“For God so loved the world that He gave His one and only Son, that whoever believes in Him shall not perish but have eternal life.” John 3:16
We know that God loved the world. But is the expression of His love the same for Christians as it is for non-believers, or even for His creation? To help us understand the expression of God’s love on a deeper level, Professor Brad Sickler expands on the translation of John 3:16.
“The way that verse is translated, ‘for God so loved the world,’ it really means ‘for this is the way God loved the world.’”
“The object there is the world. It’s a call to repentance and belief; it’s not primarily a declaration of God’s love. Of course, God’s love is implicit in all that because otherwise what is there to repent and believe in? The whole death and salvation offered in Christ is driven by that love for His creation.”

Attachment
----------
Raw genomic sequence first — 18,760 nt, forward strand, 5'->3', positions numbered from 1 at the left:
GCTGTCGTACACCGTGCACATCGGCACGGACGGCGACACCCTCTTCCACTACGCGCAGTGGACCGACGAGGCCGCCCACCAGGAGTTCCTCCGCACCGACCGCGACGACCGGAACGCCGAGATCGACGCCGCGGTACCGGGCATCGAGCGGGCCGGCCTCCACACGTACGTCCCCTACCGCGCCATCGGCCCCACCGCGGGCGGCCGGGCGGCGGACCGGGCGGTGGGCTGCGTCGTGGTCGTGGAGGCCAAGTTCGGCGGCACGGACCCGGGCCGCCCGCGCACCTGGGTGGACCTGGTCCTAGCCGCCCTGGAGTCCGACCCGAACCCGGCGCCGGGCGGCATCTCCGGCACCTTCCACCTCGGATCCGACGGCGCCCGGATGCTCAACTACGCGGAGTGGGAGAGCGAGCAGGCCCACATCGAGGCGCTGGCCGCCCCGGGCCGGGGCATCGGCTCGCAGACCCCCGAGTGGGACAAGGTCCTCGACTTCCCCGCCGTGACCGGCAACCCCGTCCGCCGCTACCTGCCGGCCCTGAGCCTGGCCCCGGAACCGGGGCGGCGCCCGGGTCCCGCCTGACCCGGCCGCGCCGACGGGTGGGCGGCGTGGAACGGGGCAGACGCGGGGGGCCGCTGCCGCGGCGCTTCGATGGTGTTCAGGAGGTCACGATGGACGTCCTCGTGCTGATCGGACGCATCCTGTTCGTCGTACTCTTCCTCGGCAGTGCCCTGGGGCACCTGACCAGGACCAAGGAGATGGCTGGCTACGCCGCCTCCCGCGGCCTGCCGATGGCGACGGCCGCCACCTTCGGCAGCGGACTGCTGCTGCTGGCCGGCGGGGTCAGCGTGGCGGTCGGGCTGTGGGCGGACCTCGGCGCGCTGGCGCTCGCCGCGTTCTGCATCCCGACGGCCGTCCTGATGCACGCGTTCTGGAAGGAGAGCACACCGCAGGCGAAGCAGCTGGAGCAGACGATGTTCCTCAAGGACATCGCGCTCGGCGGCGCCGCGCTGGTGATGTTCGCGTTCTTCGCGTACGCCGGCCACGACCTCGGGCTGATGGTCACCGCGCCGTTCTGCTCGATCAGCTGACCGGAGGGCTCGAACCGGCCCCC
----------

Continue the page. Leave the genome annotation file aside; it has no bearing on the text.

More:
Scripture affirms that God’s love is expressed to His church and His children through the gift of salvation. But how exactly does He express His love for those who reject Him? Professor Sickler refers to 2 Peter 3:9,
“We read that ‘The Lord is not slow in keeping His promise, as some understand slowness. Instead He is patient with you, not wanting anyone to perish, but everyone to come to repentance.’ John says in 1 John, ‘It isn’t that we first loved Him, but that He loved us and provided Christ as an atonement sacrifice for our sins’ (1 John 4:10).
“The love of God is always the initiating factor to sinners. We don’t trigger God’s love by becoming good.”
“There’s a sense in which God loves the whole world, of course and every sinner, and then there’s a sense in which He loves His church. But by alienating ourselves from God through sin, Paul says in Romans 5 and in Colossians 1, we make ourselves God’s enemies and we need to be reconciled to Him.”
While God’s love for the world may be a complex picture to grapple with, we do know that through the life, death, and resurrection of Jesus Christ, it is equally available to everyone.
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